did you know you have an omentum? in fact, you have a greater and lesser omentum. most of us know little of our omentum, but none the less it serves a vital capacity in the guardianship of our abdominal organs and even our lives.
the omentum is a double fold of tissue that hangs down from our stomachs in a gentle veil to cover our intestines. although the ancient egyptians used it to forecast good or evil omens for the survivors of the deceased, today we know it serves many remarkable purposes. its fatty composition pads our abdominal organs, protecting them from the various intentional and unintentional assaults they must endure. as we breath, the lower free edge of the omentum sweeps the surface of our bowels looking for and destroying rogue bacteria and other threats to our physical integrity. if the omentum encounters the beginnings of infection, it will adhere itself to the involved area in an attempt to prevent the greater catastrophe of peritonitis (overwhelming infection of the abdominal cavity). it has the ability to surround and revitalize an ischemic section of bowel (a section of bowel that is not getting enough blood flow to survive) by contributing its own blood flow to the jeopardized area. Autopsies have shown various materials inadvertently left in the abdominal cavities of surgical patients to be completely encapsulated by the omentum. it is our protector, a warrior and mother, both loving and fierce in its commitment to our survival.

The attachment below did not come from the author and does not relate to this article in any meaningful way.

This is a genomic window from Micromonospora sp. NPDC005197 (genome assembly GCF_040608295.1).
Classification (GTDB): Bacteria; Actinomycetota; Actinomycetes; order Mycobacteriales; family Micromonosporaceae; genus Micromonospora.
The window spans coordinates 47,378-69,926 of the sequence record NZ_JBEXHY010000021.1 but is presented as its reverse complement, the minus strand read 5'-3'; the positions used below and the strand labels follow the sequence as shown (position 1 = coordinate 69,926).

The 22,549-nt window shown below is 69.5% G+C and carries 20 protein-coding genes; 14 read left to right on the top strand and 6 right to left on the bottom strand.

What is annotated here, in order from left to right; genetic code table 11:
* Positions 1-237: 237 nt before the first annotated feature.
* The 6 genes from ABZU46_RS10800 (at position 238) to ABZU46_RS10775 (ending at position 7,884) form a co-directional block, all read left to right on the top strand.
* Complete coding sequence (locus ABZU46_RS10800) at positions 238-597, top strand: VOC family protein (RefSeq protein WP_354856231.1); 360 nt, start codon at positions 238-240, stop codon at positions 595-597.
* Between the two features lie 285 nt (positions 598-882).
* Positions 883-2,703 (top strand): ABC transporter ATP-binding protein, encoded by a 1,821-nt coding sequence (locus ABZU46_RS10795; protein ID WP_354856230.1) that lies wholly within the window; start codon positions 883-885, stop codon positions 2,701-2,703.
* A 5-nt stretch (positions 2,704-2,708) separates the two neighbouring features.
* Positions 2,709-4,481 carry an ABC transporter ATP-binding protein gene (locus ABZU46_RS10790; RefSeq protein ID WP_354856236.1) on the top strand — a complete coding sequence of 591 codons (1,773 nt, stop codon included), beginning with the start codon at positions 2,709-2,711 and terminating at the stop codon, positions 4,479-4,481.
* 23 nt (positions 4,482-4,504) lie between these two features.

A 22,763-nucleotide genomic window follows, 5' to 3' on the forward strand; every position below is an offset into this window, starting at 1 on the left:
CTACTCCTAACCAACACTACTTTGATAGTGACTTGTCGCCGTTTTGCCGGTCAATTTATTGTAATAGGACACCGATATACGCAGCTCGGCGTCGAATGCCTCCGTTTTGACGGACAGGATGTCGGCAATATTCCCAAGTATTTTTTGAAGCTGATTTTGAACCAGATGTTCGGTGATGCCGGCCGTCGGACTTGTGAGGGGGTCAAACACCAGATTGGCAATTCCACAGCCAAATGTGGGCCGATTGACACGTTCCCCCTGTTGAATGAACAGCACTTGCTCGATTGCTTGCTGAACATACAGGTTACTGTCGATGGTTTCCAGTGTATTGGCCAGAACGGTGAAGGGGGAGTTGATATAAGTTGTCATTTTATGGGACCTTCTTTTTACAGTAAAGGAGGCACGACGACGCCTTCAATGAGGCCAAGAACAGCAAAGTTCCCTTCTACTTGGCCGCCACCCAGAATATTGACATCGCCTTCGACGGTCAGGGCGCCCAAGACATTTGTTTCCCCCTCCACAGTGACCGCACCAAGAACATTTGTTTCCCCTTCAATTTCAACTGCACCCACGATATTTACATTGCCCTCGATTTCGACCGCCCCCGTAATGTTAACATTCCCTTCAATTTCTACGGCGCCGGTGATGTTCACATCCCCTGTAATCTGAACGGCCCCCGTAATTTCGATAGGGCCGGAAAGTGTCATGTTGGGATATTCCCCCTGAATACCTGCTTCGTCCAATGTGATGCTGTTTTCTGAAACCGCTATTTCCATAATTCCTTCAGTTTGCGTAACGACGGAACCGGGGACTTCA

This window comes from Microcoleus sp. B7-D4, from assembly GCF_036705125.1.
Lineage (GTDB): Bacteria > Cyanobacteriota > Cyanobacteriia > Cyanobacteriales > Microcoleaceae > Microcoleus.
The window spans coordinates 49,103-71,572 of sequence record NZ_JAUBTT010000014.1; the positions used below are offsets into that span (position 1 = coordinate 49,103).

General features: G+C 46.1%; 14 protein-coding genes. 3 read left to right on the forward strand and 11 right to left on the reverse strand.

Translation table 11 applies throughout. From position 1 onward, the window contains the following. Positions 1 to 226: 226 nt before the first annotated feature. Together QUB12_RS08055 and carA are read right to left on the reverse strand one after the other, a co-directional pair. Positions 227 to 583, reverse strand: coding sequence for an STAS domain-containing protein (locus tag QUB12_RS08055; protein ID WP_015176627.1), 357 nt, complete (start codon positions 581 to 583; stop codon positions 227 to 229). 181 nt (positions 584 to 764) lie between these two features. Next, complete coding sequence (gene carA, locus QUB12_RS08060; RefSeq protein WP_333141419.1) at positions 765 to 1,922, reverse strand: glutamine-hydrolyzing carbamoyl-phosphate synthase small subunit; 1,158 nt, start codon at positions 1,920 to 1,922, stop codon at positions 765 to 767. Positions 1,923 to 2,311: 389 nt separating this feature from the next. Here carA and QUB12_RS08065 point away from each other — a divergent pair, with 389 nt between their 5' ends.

once i stood across the operating table from a surgical resident, waiting for our attending to join us in what was anticipated to be a resection of a localized colon mass. the patient was anesthetized, the OR staff scrubbed and sterile, and the instruments ready. the attending was late. the resident, in her fifth year and fully capable of the operation in its entirety, decided to begin. she opened the abdominal cavity. as the edges of the incision were spread wide with the retractors, we were met with a saddening site. there sat the omentum, heavy and caked, the color and consistency of dry clay. no glistening yellow lobes of fat, no red glow of life-sustaining blood vessels. the resident attempted to lift the omentum to visualize the bowel beneath. it broke in half. the entire OR was silent. even i knew what a terrible omen that was. the wound was closed, the surgery aborted. metastatic colon cancer. this man would die soon.
his omentum had valiantly but unsuccessfully tried to stave off disaster. cancer had all but replaced the normal omental tissue. for many days, possibly months, his omentum had burdened itself with his disease so that he could live just a little bit longer, unaware of his fate. i had great respect for that omentum. so please, take a moment to thank your omentum for the silent but important work it does for you everyday.